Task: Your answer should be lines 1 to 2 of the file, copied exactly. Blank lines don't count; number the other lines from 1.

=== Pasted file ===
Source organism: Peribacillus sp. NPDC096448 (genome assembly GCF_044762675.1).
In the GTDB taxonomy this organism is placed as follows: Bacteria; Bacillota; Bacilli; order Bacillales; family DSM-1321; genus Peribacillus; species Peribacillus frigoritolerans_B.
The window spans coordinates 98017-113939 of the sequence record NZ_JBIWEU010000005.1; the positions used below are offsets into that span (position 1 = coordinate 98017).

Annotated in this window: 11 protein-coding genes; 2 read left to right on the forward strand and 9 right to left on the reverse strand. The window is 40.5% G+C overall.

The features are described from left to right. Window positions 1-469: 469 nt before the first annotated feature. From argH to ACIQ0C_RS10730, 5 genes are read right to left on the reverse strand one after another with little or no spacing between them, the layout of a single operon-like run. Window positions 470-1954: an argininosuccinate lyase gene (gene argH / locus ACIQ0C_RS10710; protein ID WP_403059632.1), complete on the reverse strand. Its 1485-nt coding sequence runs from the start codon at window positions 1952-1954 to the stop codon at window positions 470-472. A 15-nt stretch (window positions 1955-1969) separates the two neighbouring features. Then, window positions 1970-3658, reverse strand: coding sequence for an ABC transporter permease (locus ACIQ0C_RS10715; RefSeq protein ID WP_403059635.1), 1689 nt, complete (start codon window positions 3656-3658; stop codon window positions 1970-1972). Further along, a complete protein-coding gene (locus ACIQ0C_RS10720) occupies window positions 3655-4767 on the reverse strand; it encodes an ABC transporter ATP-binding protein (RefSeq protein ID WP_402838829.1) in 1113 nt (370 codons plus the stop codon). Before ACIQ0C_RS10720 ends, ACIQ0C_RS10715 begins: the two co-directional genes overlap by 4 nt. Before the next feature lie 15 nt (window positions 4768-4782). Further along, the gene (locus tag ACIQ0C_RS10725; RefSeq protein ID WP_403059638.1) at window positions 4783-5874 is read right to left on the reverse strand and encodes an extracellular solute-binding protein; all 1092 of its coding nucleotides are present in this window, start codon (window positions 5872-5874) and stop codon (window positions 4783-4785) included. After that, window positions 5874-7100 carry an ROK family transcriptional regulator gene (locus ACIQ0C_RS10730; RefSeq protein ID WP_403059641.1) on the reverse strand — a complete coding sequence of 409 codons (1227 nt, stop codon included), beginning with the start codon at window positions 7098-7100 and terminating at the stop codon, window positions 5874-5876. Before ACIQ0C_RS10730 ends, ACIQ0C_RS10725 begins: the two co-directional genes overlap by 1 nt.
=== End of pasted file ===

Source organism: Peribacillus sp. NPDC096448 (genome assembly GCF_044762675.1).
In the GTDB taxonomy this organism is placed as follows: Bacteria; Bacillota; Bacilli; order Bacillales; family DSM-1321; genus Peribacillus; species Peribacillus frigoritolerans_B.